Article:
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  1. #11

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  2. #12
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    Quote Originally Posted by Mick Fagan View Post
    I have two Rota-Trim units in my darkroom for cutting roll paper. One is set-up for colour paper with a quite impressive cardboard guide system using genuine duct tape, this was for 40cm wide roll paper manufactured in Australia by Kodak. I also acquired some Fuji roll paper, it was 30cm in one box and 8" in another box. The metric paper was Japanese and Australian stock, the imperial paper was presumably for the USA market.

    The other unit was set-up for B&W 50cm (I think) roll paper from Agfa Australia, this was RC and a great success. I had a series of cuts set-up allowing me to make three sizes of cut sheet paper.

    I believe you will find paper emulsion is quite tough, really tough. One can of course damage it, but my experience is that it takes a hiding.

    One just lifts the plastic guide on the Rota-Trim unit, slides the paper in to a pre-arranged stop, places the plastic guide down, then runs the trimming wheel back and forth. Got so good, I could do it with my eyes closed.

    I must confess though, I haven't used either for some years as my stock of roll paper eventually finished and I obtained some mountainous supplies of paper from closing shops. One haul was 30x24" paper in 50 sheet boxes by 18 boxes, that was the RA4 colour, you don't wish to know how many B&W boxes I obtained.

    Mick.
    So you don't wish to part with any of that? Either the 50cm cutter or some of the big RA4?

  3. #13
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    Quote Originally Posted by anikin View Post
    That looks pretty good, and is approximately what I was imagining. I take it you do the cutting with the box open and then close it for storage?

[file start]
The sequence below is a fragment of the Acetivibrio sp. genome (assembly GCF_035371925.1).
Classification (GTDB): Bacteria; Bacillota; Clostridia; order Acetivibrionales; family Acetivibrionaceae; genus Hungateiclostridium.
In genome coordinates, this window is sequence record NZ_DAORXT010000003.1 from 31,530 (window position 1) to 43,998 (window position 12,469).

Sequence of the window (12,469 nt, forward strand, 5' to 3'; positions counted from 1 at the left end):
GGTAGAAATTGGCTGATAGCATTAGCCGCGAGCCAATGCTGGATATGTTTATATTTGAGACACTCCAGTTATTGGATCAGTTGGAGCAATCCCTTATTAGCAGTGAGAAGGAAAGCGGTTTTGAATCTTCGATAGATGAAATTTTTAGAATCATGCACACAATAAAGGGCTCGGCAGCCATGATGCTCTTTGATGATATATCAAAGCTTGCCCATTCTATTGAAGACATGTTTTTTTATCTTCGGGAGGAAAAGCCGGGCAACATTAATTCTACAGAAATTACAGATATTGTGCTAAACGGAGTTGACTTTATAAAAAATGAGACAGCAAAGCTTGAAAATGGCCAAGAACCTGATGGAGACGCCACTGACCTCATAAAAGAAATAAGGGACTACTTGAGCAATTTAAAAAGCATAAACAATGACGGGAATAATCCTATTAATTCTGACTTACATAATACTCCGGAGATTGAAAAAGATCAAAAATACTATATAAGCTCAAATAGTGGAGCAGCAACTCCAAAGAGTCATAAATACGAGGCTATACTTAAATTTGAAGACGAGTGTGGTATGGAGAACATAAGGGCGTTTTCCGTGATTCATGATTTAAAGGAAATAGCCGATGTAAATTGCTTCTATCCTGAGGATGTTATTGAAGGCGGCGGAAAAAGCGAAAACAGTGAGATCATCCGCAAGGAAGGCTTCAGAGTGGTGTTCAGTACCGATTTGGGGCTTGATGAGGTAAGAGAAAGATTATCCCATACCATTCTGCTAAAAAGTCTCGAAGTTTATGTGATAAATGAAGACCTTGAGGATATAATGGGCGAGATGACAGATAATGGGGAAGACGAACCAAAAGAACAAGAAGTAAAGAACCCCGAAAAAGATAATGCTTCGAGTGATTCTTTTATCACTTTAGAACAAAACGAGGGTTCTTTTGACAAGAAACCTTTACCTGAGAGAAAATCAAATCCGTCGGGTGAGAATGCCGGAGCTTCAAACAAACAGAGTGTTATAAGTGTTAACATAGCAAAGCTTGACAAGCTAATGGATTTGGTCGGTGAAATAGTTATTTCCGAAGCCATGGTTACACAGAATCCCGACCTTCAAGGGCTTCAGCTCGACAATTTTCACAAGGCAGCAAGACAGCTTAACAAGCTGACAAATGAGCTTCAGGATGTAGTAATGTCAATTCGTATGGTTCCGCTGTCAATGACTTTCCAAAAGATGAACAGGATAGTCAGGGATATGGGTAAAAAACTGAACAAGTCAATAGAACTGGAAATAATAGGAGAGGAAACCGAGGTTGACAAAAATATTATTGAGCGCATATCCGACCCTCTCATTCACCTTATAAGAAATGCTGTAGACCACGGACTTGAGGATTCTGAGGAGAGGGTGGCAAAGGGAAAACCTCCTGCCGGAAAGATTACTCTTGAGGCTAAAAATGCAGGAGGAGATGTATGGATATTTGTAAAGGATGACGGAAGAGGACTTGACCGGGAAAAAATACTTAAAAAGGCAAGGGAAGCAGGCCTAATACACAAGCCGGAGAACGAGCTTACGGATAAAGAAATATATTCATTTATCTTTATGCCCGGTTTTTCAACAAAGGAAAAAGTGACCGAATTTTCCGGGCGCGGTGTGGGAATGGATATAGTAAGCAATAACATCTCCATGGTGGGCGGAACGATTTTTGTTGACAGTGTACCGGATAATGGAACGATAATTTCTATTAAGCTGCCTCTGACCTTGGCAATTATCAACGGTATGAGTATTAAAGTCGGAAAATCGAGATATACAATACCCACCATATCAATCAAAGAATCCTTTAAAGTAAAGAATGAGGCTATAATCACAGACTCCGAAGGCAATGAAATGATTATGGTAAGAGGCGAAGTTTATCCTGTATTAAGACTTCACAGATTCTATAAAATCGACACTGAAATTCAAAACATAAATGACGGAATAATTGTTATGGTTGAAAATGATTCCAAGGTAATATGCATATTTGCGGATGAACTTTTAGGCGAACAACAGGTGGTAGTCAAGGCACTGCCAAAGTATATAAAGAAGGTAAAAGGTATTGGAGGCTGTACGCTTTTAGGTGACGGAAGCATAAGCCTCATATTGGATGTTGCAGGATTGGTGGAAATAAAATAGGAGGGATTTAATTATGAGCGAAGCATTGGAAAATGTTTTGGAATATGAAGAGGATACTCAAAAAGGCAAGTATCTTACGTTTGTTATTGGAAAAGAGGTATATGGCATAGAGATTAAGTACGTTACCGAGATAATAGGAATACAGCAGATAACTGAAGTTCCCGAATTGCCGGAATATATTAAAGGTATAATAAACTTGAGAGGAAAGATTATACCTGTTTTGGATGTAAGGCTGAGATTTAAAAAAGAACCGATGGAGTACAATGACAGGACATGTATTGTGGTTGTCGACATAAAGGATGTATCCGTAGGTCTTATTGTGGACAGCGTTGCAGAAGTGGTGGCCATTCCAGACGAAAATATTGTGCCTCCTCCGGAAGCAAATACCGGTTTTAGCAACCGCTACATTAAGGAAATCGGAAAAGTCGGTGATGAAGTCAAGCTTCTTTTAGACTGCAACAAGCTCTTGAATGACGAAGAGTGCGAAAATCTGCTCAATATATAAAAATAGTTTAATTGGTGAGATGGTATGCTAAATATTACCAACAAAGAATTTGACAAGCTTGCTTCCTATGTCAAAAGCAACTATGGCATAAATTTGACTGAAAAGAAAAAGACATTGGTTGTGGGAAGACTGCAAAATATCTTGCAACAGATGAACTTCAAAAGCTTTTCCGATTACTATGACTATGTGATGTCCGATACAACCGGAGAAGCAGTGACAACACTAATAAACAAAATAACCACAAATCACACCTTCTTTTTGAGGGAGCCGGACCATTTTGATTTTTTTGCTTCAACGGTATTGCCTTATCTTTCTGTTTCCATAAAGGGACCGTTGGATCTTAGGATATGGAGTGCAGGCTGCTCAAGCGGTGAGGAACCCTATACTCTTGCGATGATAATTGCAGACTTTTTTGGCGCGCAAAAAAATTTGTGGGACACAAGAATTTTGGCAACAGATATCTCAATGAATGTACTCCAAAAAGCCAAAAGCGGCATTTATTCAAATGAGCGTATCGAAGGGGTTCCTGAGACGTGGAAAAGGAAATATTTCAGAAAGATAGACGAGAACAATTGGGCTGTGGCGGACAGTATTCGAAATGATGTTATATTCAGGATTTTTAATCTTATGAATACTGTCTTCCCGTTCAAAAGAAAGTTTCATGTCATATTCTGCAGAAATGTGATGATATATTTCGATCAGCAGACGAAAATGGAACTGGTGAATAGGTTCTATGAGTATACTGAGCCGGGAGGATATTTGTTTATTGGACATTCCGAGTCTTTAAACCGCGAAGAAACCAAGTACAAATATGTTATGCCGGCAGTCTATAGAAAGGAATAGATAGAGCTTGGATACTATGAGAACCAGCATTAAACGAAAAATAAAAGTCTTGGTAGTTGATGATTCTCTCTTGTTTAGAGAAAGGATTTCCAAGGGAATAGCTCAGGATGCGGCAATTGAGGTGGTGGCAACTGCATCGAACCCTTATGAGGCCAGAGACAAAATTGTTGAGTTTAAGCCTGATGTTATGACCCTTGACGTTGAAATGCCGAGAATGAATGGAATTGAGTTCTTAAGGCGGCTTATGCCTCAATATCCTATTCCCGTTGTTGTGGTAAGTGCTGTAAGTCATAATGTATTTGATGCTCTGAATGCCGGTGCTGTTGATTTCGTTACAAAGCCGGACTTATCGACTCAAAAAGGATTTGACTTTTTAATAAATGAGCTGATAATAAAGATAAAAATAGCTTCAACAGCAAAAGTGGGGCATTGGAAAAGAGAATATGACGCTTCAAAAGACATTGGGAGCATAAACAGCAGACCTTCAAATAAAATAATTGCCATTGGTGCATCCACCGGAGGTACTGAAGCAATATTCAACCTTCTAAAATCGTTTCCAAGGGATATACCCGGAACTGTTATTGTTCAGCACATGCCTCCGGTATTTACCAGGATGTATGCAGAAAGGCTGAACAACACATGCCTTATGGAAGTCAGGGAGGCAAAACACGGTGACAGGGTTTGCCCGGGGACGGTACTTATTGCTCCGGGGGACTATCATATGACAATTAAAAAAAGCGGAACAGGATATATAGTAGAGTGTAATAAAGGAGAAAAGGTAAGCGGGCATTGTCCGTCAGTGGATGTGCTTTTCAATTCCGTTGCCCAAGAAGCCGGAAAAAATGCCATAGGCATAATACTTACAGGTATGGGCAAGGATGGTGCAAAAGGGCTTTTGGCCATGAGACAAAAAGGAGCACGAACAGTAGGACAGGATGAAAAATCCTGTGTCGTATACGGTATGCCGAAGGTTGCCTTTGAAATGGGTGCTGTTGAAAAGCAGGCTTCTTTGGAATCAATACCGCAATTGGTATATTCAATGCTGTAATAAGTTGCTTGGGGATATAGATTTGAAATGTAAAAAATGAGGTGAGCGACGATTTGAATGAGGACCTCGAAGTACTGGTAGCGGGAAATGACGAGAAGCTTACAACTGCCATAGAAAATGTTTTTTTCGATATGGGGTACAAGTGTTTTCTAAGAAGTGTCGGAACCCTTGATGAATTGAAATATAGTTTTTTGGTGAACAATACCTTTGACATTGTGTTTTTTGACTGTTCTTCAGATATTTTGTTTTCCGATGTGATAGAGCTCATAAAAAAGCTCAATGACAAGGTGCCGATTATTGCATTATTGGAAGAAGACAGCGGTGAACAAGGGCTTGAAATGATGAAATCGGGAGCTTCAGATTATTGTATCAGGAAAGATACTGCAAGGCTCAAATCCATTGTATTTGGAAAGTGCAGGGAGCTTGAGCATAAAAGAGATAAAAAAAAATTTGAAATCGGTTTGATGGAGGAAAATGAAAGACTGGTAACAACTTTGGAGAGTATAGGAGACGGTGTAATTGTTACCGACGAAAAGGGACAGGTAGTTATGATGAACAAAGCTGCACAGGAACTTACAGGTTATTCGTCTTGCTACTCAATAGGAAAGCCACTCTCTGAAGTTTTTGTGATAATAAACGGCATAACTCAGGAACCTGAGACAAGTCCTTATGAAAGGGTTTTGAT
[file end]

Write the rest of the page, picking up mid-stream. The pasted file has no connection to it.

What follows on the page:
4. #14

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    Quote Originally Posted by polyglot View Post
    That looks pretty good, and is approximately what I was imagining. I take it you do the cutting with the box open and then close it for storage?
    Yes, that's exactly what I do.

  5. #15
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    I have 3 rolls of MGIV fb and one roll of MGIV rc all in the 50" range. I bought them because they were dirt cheap, but that's another story. I cut only 20-30 sheets at a time because of the stiff curl coming off the roll. The double-weight fb will not lie flat until it soaks up the developer. The curl gets worse the closer you get to the core. If I put more than 30 sheets in my paper safe, I have to tape it shut with duct tape or the curl will destroy the paper safe. The rc isn't nearly as bad. Also, the larger the paper (i.e. 16"x20") the less of a problem the curl presents.

    My jig works like this: there is a piece of 3/4" pipe anchored at the top of a 4'x5' MDF board that holds the roll. A second floating bar holds the paper flat (a relative term given the strong curl) against the back board. At the bottom of the back board is a 6" strip of the same MDF. I pull the paper down and rest it against this "stop." I have spacers (again blocks made of MDF) that (a) give me different sizes (e.g., 8", 10", 11", 14", or 16"), (b) hold the paper flat against the back board, and (c) support my 5'x4" metal straight edge (straight edge courtesy of the welding shop at the community college where I worked until I retired). I use a simple box cutter with some backing (scraps of mat board or cardboard) and change the blade often. The edge is a little rough, but in my case it gets covered by the mat overlay. The other dimension is cut using a rotary cutter. I have an 18" cutter.

    Having said all that, I have to ask what your motivation is for buying rolls of paper? I did a quick cost analysis based on B&H's current prices for Ilford MG Classic on a 42"x 98' roll vs a box of 250-8"x10". An 8"x10" cut from the roll costs 2 cents more and you have to do all the work! Never mind dealing with the curl.

    Some final words. First, the fb and rc rolls have kept well. I store them in my basement which is cool and dry. Second, I have all this paper on rolls, but my current interest is warmtone papers. Consequently, it will take me longer to finish the rolls. BTW, I find that the warmtone papers don't last as long unless they are kept refrigerated. Finally, because I didn't pay much for the rolls, I can afford to do a lot of experimenting!

    If you want, I can post pictures of my jig.
    Last edited by walbergb; 08-05-2014 at 04:14 AM. Click to view previous post history.
    Bob Walberg

    The fix is in!

  6. #16